On 13 October 2017, YACVic CEO Leo Fieldgrass wrote to the Chief Commissioner of Police Graham Ashton regarding YACVic's concerns about Victoria Police members' training in working with young people. We've reproduced this letter below.
Concern about Victoria Police members’ training to work with young people
Youth Affairs Council Victoria (YACVic) is the state’s peak body for young people aged 12-25 and the sector that supports them. We are writing to raise serious concern at video footage taken on Friday 6 October, showing a twelve year old boy being held on the ground by Victoria Police a Protective Services Officer outside Bendigo railway station.
We found the footage deeply disturbing. The child involved was very young and clearly distressed. While we agree that police work is dangerous and challenging, and officers must protect themselves and the community, we know there are better ways of dealing with challenging or risky behaviour by young people than resorting to harsh physical force. We also agree with the Flemington & Kensington Community Legal Centre’s assertion that this forceful arrest warrants a full and independent investigation.
We commend your focus on young people, via your youth summits. We encourage you to build upon this momentum in Victoria Police by improving the training of your members in dealing with children and young people, especially those affected by disability, trauma or mental illness.
Young people under the age of 18 who come into regular contact with the police are more likely than their peers to be dealing with a range of serious problems. For example, we know that nearly two-thirds of children in youth justice centres have been victims of trauma, abuse and neglect. Almost a third present with mental health problems, and one in ten have a registered disability.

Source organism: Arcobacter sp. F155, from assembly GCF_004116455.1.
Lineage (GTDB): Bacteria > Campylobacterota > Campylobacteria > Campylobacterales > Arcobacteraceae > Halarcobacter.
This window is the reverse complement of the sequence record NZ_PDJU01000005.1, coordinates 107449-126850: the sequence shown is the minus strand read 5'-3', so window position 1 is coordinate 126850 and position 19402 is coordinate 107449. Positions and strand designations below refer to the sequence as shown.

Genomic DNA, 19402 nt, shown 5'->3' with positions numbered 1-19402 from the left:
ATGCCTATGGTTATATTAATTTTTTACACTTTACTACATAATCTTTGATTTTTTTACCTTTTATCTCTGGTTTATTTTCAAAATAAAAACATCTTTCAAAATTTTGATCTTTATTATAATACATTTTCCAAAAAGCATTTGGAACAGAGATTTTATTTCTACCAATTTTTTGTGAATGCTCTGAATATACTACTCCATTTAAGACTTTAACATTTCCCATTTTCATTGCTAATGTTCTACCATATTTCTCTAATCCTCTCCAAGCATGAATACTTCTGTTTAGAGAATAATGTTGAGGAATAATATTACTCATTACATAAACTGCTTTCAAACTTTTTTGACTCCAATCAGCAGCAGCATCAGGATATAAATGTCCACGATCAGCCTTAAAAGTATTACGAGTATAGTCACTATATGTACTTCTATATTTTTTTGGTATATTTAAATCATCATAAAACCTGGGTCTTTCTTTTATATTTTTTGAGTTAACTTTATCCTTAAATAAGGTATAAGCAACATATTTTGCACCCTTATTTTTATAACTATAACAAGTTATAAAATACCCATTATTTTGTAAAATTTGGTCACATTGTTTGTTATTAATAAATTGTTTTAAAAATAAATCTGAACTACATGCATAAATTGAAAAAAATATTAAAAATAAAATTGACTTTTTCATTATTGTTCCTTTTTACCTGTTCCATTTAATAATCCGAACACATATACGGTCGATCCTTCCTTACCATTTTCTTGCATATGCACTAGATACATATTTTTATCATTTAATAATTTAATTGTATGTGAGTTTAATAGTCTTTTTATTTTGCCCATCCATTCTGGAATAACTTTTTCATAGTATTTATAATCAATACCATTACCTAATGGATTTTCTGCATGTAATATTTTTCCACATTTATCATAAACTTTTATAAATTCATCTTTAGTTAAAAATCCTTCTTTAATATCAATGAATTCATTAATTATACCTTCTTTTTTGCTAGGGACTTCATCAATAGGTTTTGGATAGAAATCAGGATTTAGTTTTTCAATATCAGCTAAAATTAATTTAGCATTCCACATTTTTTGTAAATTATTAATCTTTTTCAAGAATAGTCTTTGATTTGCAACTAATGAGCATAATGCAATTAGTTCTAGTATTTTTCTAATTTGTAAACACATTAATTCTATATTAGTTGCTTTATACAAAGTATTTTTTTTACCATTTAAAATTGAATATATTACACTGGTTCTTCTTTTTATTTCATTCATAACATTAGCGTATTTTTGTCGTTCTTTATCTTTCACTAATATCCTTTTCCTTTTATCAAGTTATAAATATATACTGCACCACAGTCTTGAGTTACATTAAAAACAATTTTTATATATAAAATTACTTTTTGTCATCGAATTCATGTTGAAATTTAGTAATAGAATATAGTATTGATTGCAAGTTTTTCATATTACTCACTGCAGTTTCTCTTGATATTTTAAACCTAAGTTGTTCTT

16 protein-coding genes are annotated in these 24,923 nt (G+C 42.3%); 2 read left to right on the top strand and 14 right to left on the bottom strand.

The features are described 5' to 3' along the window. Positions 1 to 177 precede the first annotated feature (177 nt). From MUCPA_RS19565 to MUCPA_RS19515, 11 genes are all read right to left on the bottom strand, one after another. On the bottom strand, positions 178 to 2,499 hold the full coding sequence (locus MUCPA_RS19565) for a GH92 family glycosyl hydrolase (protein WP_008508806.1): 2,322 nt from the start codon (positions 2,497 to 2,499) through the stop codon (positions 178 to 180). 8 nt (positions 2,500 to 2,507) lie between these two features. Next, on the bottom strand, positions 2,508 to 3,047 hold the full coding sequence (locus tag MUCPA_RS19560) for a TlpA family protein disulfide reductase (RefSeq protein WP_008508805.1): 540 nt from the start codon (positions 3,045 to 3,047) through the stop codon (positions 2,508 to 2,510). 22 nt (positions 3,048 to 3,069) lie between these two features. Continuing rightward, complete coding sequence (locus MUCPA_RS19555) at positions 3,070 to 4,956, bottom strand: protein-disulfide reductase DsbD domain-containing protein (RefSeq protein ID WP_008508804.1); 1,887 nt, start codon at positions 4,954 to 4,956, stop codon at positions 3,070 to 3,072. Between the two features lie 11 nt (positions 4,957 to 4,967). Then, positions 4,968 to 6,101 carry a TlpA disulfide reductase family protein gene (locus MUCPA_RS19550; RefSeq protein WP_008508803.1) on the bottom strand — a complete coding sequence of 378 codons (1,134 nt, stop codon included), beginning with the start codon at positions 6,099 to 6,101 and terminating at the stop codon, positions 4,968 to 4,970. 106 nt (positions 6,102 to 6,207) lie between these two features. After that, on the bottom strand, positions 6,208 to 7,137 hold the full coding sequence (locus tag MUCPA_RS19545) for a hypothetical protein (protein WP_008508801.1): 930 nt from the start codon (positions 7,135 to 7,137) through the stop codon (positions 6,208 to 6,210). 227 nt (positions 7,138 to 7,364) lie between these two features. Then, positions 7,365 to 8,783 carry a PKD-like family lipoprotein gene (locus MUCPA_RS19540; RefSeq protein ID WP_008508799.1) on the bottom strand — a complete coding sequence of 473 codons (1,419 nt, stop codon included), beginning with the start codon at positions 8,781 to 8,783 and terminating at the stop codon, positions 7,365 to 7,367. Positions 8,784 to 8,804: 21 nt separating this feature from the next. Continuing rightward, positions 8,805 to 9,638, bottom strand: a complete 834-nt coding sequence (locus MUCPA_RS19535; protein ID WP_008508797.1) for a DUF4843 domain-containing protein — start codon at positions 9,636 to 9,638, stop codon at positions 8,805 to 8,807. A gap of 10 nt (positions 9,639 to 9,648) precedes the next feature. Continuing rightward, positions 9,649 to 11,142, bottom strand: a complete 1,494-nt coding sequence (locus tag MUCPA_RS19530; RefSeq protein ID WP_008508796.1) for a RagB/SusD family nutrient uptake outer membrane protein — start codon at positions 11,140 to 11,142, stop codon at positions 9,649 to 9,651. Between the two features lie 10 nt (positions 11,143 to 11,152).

Such factors impact on young people’s behaviour and how they may act when the police are called. It’s critical that police members have the skills to communicate effectively with children and young people who are vulnerable or at risk, and deescalate situations. No one wins if young people – and the wider community – come to see the police as untrustworthy and frightening. There is still more work to do in Victoria to improve relationships between young people and the police.
Indeed, at this week’s 2017 Blue Light Victoria and Victoria Police Youth Conference, police members and community representatives had a productive discussion about the critical importance of relationships in policing. Attendees agreed that more work was needed to build positive rapport and understanding between young people and police members in their local communities, as a means of preventing crime, deescalating volatile situations, and diverting young people from future offending.
A number of police members present pointed out that it was not enough to leave this responsibility to Youth Resource Officers alone; all police members needed to be supported in this space. We at YACVic were encouraged by this discussion and would welcome the opportunity to continue it with you.
YACVic has expertise in supporting organisations to engage well with young people. We would be pleased to discuss with you improvements to your members’ training and ideas for improving relationships between young people and police members.
Leo Fieldgrass, Chief Executive Officer, YACVic